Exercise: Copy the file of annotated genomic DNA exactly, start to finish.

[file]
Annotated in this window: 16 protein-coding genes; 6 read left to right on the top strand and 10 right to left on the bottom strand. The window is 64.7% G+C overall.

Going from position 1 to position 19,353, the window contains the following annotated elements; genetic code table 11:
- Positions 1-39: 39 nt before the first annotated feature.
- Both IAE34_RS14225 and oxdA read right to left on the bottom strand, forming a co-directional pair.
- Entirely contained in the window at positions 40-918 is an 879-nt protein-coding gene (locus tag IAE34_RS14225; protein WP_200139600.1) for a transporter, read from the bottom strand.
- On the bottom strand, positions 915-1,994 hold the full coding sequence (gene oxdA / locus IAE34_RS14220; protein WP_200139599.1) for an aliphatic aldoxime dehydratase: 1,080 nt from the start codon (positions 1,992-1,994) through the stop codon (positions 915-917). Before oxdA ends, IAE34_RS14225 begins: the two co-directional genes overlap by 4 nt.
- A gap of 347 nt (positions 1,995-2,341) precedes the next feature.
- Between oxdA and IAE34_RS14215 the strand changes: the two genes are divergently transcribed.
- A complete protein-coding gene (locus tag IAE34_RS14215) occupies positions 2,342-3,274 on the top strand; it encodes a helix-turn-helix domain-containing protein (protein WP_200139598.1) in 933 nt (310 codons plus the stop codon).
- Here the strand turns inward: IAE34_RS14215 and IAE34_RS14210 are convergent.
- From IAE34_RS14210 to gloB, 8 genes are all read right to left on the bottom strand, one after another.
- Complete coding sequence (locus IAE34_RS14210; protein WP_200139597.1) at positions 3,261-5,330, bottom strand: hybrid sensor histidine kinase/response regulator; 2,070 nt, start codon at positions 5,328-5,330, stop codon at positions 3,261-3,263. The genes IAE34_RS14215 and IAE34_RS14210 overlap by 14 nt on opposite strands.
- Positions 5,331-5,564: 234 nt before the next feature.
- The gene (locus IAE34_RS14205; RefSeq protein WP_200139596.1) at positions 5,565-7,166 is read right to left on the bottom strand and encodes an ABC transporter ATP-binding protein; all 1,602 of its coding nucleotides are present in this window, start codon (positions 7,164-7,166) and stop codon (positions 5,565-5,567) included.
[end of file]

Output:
Annotated in this window: 16 protein-coding genes; 6 read left to right on the top strand and 10 right to left on the bottom strand. The window is 64.7% G+C overall.

Going from position 1 to position 19,353, the window contains the following annotated elements; genetic code table 11:
- Positions 1-39: 39 nt before the first annotated feature.
- Both IAE34_RS14225 and oxdA read right to left on the bottom strand, forming a co-directional pair.
- Entirely contained in the window at positions 40-918 is an 879-nt protein-coding gene (locus tag IAE34_RS14225; protein WP_200139600.1) for a transporter, read from the bottom strand.
- On the bottom strand, positions 915-1,994 hold the full coding sequence (gene oxdA / locus IAE34_RS14220; protein WP_200139599.1) for an aliphatic aldoxime dehydratase: 1,080 nt from the start codon (positions 1,992-1,994) through the stop codon (positions 915-917). Before oxdA ends, IAE34_RS14225 begins: the two co-directional genes overlap by 4 nt.
- A gap of 347 nt (positions 1,995-2,341) precedes the next feature.
- Between oxdA and IAE34_RS14215 the strand changes: the two genes are divergently transcribed.
- A complete protein-coding gene (locus tag IAE34_RS14215) occupies positions 2,342-3,274 on the top strand; it encodes a helix-turn-helix domain-containing protein (protein WP_200139598.1) in 933 nt (310 codons plus the stop codon).
- Here the strand turns inward: IAE34_RS14215 and IAE34_RS14210 are convergent.
- From IAE34_RS14210 to gloB, 8 genes are all read right to left on the bottom strand, one after another.
- Complete coding sequence (locus IAE34_RS14210; protein WP_200139597.1) at positions 3,261-5,330, bottom strand: hybrid sensor histidine kinase/response regulator; 2,070 nt, start codon at positions 5,328-5,330, stop codon at positions 3,261-3,263. The genes IAE34_RS14215 and IAE34_RS14210 overlap by 14 nt on opposite strands.
- Positions 5,331-5,564: 234 nt before the next feature.
- The gene (locus IAE34_RS14205; RefSeq protein WP_200139596.1) at positions 5,565-7,166 is read right to left on the bottom strand and encodes an ABC transporter ATP-binding protein; all 1,602 of its coding nucleotides are present in this window, start codon (positions 7,164-7,166) and stop codon (positions 5,565-5,567) included.